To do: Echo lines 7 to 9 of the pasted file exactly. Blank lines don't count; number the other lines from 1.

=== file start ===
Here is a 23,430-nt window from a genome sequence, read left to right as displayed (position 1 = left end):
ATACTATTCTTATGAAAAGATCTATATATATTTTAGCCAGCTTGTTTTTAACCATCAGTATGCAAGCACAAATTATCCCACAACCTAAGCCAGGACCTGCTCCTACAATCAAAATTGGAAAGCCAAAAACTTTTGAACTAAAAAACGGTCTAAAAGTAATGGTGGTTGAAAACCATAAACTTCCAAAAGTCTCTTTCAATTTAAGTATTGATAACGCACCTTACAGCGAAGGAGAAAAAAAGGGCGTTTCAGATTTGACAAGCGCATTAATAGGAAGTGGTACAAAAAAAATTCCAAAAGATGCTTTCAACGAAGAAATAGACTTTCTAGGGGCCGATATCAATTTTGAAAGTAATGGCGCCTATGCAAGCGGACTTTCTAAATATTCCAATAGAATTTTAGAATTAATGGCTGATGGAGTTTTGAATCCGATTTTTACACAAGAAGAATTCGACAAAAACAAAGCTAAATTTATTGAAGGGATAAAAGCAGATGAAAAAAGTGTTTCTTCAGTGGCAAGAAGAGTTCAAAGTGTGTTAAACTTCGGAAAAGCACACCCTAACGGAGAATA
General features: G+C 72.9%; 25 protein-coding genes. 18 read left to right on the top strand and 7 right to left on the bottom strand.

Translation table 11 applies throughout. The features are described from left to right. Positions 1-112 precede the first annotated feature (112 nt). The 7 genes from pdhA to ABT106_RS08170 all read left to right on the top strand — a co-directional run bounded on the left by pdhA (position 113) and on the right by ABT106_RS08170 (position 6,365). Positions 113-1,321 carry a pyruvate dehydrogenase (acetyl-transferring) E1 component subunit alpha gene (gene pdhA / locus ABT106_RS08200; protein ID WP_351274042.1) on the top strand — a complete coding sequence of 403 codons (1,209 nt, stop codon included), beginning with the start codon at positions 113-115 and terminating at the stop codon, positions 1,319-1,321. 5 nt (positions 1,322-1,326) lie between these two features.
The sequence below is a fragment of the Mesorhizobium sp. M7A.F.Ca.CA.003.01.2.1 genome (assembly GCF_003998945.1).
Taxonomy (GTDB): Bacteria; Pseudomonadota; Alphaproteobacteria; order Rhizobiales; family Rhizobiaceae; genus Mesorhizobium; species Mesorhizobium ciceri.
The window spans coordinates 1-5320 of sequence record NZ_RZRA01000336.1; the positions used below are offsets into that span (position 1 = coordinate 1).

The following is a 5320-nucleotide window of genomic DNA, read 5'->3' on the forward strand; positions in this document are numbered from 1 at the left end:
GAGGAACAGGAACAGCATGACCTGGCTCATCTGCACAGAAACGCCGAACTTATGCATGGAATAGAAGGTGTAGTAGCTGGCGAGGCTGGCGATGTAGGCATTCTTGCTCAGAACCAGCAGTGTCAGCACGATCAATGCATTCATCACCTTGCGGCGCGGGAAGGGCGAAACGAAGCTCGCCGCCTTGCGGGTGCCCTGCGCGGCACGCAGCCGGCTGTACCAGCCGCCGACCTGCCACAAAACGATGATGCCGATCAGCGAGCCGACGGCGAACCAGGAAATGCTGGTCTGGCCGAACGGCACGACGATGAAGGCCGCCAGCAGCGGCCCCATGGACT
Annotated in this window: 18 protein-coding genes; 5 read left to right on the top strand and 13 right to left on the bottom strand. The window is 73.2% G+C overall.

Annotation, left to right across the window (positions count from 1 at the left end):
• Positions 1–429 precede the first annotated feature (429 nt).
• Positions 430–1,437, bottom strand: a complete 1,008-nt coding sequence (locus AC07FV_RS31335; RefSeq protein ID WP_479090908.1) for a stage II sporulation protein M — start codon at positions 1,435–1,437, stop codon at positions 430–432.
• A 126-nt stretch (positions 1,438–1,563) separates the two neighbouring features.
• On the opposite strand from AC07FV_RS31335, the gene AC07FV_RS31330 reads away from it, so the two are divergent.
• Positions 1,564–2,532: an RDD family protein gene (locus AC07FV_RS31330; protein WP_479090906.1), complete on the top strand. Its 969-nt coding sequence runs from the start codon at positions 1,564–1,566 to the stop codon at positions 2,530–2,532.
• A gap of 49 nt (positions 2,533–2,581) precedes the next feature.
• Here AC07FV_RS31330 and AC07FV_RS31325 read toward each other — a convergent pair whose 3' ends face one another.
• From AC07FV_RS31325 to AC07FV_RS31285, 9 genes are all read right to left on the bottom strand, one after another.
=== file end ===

The window spans coordinates 1-5320 of sequence record NZ_RZRA01000336.1; the positions used below are offsets into that span (position 1 = coordinate 1).

The following is a 5320-nucleotide window of genomic DNA, read 5'->3' on the forward strand; positions in this document are numbered from 1 at the left end:
GAGGAACAGGAACAGCATGACCTGGCTCATCTGCACAGAAACGCCGAACTTATGCATGGAATAGAAGGTGTAGTAGCTGGCGAGGCTGGCGATGTAGGCATTCTTGCTCAGAACCAGCAGTGTCAGCACGATCAATGCATTCATCACCTTGCGGCGCGGGAAGGGCGAAACGAAGCTCGCCGCCTTGCGGGTGCCCTGCGCGGCACGCAGCCGGCTGTACCAGCCGCCGACCTGCCACAAAACGATGATGCCGATCAGCGAGCCGACGGCGAACCAGGAAATGCTGGTCTGGCCGAACGGCACGACGATGAAGGCCGCCAGCAGCGGCCCCATGGACT